The Different Types of Syllables
Syllables are a unit of pronunciation. It is often taught in language classes for various reasons: (1) it helps organize a word so that spelling can be taught efficiently, (2) help teach the pronunciation of vowels, and (3) the segmentation of words reminds students of double letters in certain words.
When students learn syllables, it becomes easier for them to spell longer words—words that students may ignore on purpose because they’re hard to spell. It also becomes easier for them to read words more quickly and accurately. There are a total of six types of syllables in the English language. Each one will be discussed briefly in the following section.
Types of Syllables
Spoken syllables are organized based on vowel sounds. Spoken syllables can be counted by counting the number of times you sound out a vowel. Tip: it’s the same as counting the number of times your jaw drops when saying a long word (e.g., el-e-phant). All syllable types can be either simple or complex. Complex syllables contain consonant clusters, while simple syllables don’t. Simple syllables are easier for students to recognize and learn, so it might be best to start teaching simple syllables first and then move on to complex syllables.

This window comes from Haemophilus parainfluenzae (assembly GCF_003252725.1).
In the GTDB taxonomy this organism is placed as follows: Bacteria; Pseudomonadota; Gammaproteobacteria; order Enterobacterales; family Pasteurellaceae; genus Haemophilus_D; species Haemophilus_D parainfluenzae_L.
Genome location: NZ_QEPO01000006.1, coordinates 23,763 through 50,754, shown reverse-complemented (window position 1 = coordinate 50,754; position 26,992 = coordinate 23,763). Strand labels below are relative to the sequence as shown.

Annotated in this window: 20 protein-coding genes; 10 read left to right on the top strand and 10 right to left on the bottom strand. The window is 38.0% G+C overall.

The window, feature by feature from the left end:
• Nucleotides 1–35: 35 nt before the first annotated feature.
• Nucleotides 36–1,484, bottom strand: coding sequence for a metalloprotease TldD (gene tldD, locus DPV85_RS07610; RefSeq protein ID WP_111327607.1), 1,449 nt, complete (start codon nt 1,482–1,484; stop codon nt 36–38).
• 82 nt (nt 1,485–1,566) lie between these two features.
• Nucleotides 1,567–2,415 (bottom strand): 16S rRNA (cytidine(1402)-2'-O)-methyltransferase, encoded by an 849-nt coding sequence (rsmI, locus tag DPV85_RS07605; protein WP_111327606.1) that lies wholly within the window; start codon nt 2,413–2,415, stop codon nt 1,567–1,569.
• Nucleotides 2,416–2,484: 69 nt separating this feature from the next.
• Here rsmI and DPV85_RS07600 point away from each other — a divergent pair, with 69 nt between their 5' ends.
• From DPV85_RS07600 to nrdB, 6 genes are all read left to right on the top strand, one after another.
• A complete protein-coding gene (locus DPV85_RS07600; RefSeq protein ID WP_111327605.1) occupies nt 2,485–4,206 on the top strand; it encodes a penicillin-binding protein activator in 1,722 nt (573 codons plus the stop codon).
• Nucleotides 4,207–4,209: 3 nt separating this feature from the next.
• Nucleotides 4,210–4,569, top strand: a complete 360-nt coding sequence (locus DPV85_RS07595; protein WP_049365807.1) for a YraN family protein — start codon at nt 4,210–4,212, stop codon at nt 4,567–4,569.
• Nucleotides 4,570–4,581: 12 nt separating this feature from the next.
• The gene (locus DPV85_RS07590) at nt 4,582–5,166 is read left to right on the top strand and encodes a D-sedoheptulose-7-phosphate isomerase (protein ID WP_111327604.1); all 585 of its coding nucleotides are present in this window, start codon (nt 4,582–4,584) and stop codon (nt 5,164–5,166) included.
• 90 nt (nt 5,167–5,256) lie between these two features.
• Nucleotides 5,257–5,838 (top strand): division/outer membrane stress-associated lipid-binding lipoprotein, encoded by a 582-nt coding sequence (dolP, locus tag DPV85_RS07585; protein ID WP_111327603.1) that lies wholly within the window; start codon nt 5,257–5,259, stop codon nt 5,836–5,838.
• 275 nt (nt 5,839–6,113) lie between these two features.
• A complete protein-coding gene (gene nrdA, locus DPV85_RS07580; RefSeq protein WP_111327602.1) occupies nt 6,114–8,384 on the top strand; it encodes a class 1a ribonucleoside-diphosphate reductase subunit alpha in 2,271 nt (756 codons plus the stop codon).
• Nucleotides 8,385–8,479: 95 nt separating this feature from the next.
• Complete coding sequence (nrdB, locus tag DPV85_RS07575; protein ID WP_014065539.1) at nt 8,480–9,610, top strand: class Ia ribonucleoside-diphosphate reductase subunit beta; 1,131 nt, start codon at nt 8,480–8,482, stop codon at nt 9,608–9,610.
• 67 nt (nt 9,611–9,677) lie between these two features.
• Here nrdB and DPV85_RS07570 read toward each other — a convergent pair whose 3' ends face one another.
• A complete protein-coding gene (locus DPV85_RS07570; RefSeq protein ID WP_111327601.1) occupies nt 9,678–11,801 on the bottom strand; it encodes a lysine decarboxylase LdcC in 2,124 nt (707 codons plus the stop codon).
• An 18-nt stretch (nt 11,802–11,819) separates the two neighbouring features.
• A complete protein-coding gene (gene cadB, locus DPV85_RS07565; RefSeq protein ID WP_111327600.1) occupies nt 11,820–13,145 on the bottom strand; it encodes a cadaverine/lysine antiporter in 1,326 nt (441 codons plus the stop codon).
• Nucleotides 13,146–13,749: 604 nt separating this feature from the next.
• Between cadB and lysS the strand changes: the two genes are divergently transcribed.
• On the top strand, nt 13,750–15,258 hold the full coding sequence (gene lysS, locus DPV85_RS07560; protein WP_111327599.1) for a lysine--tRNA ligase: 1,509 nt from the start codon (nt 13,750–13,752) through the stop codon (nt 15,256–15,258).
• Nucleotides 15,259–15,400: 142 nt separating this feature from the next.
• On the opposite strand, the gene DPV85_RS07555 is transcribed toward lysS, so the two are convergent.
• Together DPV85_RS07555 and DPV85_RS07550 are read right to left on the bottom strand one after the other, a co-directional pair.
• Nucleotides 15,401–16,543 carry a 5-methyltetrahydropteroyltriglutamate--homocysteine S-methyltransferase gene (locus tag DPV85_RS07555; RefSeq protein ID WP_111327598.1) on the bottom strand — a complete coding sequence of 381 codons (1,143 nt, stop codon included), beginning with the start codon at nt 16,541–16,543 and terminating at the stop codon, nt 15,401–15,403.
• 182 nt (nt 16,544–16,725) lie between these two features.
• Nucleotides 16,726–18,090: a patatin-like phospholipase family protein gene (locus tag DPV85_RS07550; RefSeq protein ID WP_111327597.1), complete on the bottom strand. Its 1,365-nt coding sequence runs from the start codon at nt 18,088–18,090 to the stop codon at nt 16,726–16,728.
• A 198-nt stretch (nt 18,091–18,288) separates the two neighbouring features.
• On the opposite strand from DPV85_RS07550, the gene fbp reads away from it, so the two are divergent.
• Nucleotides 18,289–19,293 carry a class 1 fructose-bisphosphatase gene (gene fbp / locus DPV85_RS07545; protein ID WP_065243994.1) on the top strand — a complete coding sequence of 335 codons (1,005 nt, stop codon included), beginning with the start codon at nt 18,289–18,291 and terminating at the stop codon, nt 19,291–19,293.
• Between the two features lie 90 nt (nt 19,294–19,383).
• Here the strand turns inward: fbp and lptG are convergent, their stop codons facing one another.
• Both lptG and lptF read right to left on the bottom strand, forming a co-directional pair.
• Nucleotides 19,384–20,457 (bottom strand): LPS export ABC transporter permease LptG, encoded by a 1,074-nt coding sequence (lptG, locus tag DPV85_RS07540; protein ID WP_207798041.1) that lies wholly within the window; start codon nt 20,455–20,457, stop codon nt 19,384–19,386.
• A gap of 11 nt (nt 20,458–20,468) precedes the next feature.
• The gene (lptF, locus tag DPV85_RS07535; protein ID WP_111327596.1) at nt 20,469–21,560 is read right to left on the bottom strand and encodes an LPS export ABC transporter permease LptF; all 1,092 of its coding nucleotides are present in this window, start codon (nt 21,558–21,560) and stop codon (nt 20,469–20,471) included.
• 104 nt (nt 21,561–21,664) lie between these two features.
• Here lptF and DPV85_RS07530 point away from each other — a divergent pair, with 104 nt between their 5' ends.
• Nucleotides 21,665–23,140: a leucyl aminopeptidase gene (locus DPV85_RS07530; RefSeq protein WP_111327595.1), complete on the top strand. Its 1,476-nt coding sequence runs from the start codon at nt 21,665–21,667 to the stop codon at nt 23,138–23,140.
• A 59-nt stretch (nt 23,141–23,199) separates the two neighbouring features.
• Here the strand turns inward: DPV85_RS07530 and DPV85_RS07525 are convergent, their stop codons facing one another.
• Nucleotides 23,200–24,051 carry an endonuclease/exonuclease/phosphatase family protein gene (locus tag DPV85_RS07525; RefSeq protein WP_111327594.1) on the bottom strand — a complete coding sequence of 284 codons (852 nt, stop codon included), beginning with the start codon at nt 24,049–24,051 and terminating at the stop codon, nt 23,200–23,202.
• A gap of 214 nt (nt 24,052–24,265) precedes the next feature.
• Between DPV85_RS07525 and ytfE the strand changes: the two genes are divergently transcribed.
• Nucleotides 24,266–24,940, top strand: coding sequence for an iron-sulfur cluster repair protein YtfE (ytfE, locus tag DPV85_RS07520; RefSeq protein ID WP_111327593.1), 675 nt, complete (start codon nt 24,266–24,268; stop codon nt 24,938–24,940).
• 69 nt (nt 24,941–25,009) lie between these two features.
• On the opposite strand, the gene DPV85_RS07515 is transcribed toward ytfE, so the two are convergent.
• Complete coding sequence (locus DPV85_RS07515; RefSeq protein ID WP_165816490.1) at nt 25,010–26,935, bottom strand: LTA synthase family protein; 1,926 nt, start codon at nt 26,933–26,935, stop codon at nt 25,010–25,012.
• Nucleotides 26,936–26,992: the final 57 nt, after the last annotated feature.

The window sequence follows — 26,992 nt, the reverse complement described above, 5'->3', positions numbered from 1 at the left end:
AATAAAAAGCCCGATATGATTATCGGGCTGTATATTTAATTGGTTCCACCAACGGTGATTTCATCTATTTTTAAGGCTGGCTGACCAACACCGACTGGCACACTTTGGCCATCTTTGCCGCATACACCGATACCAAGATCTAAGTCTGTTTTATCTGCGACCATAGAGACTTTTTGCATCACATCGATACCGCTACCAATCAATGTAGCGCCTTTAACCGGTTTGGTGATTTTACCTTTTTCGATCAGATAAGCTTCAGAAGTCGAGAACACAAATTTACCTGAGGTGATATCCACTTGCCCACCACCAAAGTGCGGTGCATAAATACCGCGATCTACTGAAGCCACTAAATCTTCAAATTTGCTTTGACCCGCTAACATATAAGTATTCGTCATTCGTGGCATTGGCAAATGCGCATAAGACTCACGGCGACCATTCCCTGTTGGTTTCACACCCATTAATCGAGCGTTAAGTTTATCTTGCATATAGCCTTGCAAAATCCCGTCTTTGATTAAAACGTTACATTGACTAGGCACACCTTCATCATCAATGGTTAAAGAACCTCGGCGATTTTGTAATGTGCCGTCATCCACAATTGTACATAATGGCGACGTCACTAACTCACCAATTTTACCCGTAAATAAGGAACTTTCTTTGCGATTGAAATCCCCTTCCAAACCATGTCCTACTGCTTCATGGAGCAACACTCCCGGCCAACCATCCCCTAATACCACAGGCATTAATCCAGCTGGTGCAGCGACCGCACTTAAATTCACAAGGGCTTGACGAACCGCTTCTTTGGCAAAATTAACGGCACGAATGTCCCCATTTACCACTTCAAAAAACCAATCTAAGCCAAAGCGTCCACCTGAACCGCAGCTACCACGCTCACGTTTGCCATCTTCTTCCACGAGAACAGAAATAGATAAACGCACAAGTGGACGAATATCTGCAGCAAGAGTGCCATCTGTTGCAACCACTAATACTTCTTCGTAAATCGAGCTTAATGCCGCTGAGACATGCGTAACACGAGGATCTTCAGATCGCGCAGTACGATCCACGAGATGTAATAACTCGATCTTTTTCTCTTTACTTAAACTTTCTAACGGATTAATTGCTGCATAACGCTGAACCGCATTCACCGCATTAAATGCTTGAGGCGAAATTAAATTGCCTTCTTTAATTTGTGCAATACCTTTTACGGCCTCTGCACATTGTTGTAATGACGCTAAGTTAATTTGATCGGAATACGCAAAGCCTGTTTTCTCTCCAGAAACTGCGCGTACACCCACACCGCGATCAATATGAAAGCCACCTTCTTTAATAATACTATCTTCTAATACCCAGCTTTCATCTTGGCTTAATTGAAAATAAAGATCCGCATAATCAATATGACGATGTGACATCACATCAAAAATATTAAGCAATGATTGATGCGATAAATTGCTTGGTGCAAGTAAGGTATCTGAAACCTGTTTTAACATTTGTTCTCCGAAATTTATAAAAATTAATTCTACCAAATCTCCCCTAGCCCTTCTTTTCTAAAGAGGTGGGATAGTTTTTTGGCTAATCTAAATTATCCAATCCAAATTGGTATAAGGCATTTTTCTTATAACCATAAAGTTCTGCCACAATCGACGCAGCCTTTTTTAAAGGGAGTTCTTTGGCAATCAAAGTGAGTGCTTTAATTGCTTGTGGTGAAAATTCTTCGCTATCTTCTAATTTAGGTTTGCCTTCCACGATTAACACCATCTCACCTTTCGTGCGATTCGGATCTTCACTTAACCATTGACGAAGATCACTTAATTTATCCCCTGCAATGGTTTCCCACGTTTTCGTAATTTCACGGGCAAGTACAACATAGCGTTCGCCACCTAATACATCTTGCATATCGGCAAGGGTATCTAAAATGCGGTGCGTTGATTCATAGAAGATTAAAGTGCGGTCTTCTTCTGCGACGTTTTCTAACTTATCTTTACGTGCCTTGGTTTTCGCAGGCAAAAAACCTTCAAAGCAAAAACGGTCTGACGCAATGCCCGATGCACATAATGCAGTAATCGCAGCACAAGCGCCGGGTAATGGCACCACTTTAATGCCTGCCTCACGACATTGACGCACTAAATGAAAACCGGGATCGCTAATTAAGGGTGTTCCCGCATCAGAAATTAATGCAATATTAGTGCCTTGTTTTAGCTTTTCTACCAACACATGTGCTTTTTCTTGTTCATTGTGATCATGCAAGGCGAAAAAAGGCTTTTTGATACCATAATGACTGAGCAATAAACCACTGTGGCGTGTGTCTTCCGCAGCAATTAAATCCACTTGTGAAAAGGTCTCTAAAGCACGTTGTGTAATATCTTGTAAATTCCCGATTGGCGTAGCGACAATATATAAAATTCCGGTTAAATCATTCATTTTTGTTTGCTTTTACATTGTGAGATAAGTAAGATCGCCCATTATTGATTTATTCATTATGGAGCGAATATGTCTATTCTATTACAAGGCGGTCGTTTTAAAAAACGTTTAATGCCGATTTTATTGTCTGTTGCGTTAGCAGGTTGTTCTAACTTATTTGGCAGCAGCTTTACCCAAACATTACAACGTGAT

· Closed syllables – the tell-tale sign of a closed syllable is when a syllable contains a short vowel sound, it is sandwiched between one or more consonants (e.g., bet-ter).
· Open syllables – a syllable is said to be “open” if it ends with a long vowel sound and is not followed by a consonant letter (unlike a closed syllable). Syllables that follow will not have double consonant letters (e.g., li-lac). Some one-syllable words can be considered open syllables, such as he, she, and me.
· Vowel-consonant-e (VCe) syllables – these are syllables that have the silent “e” sound. It is a syllable that has a long-sounding vowel, with the next letter being a consonant, and ends with the aforementioned silent “e” (e.g., cake, bake).
· Consonant-le (C-le) syllables – these syllables are usually at the end of a word, but not all consonants are identified as c-le syllables. If a c-le syllable comes after a closed syllable, it results in a double consonant (e.g., bab-ble); it comes after an open syllable, a double consonant does not occur (e.g., la-dle, ma-ple).
· Vowel-r syllables – also known as r-controlled syllables, vowel-r syllables are called such because is a vowel followed by an r. These can be found anywhere in a word—at the start, middle, or end (e.g., har-bor, la-bor, sum-mer).
· Vowel team syllables – these represent long and short sounding vowels (e.g., grief, beef, moat)
The different types of syllable sounds can seem quite confusing at first. It is recommended that these be taught by using lots of examples. The different syllable types can be seen in different types of words. It is important to teach students about syllables after learning phonics because this will greatly help them with spelling and pronunciation of longer words. Students tend to skip over words that they are not familiar with. By teaching syllables, the process of learning big words is broken down into smaller pieces and will be easier to remember.